The environmental impact of our work has been in the spotlight again recently, and this new cohort study from Zucco et al. suggests that desflurane is not associated with reduced risk of postoperative respiratory complications as compared with sevoflurane. This new piece of evidence might help organisations make decisions about the use of desflurane in their operating theatres. A more surprising result was reported in this randomised controlled trial from Albrecht et al. on the impact of short-acting vs. standard anaesthetic agents on obstructive sleep apnoea. They found that agents such as desflurane and remifentanil did not reduce obstructive sleep apnoea on postoperative nights one and three compared with standard agents (Fig. 3).
An accurate, non‐invasive and economical method of pre‐operative anaemia screening would help with early diagnosis and hence expedite further investigations into its aetiology. This new study by Ke et al. finds that the Rad‐67 Rainbow was found to be inadequate for estimating actual haemoglobin levels and insensitive for detecting pre‐operative anaemia. Elsewhere, we have: a review of fit testing N95, FFP2 and FFP3 masks; a review of apnoeic oxygenation in paediatric anaesthesia; a randomised controlled trial of trimodal prehabilitation in patients undergoing colorectal surgery; a comparison of cardiopulmonary exercise testing in severe osteoarthritis; and a population based study of gestational anaemia and severe acute maternal morbidity. Finally, will this new systematic review, meta-analysis and trial sequential analysis by Desai et al. finally settle the question of epidural vs. transversus abdominis plane (TAP) block for abdominal surgery? They find that epidural analgesia was statistically superior to TAP block in the postoperative pain score at rest at 12 h and the need for intravenous morphine‐equivalent consumption at the 0–24 h interval, but these differences were not clinically important. They suggest clinicians should balance the risks against the benefits for individual patients and decide on that basis.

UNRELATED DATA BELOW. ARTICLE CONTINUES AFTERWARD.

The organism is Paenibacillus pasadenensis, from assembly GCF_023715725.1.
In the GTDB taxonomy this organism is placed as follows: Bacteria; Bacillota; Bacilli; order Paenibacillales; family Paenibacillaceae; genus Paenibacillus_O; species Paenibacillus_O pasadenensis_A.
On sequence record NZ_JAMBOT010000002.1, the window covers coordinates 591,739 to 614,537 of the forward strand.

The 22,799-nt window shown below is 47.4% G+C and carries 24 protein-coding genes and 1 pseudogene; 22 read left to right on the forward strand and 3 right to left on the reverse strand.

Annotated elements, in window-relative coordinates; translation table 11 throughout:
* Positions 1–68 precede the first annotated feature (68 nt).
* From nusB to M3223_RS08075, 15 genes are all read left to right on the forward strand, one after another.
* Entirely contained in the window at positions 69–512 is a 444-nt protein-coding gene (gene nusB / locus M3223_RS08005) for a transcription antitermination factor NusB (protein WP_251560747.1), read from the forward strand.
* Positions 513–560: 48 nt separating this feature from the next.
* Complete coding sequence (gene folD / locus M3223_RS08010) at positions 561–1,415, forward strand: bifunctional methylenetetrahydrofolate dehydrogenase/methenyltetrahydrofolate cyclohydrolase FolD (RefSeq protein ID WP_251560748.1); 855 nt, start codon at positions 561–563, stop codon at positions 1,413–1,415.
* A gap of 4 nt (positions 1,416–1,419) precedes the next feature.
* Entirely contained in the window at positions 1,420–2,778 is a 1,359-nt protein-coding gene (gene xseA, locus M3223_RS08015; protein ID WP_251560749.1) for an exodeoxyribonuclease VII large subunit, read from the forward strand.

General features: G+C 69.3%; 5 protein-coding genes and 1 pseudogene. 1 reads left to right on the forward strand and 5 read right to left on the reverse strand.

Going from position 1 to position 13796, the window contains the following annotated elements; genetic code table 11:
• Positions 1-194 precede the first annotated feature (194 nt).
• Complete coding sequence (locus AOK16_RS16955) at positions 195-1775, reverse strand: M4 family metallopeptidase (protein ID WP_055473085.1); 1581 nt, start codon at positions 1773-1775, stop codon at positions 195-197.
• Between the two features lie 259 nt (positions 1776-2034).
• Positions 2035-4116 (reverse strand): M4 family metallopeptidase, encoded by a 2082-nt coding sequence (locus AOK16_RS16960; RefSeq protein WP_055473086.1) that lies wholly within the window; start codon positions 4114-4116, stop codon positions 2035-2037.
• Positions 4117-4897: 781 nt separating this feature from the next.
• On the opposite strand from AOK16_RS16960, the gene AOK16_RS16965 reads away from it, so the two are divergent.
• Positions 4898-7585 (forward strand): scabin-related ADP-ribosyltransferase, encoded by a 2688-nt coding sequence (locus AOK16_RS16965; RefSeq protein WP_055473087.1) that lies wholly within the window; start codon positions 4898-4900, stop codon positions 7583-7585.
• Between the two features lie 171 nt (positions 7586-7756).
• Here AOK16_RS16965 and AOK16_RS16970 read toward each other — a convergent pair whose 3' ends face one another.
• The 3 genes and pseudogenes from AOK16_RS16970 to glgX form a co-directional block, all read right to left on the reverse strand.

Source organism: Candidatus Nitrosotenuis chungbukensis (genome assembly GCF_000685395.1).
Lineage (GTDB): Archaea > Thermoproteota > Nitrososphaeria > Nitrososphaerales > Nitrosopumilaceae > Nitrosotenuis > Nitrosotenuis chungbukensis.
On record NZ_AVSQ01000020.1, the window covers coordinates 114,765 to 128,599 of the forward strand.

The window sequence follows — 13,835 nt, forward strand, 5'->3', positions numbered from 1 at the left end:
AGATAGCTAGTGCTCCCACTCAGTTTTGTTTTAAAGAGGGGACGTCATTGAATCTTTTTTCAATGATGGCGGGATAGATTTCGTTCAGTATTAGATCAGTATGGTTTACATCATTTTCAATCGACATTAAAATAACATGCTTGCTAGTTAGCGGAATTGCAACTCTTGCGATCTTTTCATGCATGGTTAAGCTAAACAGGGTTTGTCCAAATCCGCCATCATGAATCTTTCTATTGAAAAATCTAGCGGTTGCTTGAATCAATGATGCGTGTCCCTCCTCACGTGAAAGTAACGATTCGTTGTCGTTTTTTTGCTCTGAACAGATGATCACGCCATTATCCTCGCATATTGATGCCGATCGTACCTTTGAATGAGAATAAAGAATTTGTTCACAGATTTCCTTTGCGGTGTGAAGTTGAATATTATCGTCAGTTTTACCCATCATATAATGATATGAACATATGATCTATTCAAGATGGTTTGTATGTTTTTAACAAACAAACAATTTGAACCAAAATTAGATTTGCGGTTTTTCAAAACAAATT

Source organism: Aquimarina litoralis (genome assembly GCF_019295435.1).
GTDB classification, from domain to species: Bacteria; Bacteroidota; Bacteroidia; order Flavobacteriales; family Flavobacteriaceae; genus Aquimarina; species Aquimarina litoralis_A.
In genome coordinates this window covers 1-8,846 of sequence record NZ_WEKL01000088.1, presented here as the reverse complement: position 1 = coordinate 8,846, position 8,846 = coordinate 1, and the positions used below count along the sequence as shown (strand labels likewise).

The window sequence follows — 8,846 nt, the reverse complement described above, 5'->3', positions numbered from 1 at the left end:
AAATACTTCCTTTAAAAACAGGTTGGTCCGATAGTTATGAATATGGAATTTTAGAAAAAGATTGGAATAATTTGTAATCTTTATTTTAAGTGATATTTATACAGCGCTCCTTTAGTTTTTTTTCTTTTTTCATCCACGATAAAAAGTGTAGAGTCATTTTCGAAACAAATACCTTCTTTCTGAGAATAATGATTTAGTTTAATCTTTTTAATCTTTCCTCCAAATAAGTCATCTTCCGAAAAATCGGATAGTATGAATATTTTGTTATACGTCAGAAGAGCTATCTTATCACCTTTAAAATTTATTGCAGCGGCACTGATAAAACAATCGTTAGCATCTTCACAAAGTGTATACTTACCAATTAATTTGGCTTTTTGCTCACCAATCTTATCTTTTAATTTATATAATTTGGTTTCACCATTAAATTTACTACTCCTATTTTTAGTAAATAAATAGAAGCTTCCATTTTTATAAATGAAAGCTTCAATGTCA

We hope you enjoyed our first live broadcast all about a new paper on COVID-19 vaccines by Professor Sir Jeremy Farrar and Professor Tim Cook, which has now been viewed > 10k times! We are planning a special live Twitter broadcast on the 11th of January to launch our new 2020 regional anaesthesia supplement with our editors, authors and you! Chairing the sessions will be Kariem El-Boghdadly, Ed Mariano, Ki Jinn Chin and Laura Duggan.
See you there!
Mike Charlesworth and Andrew Klein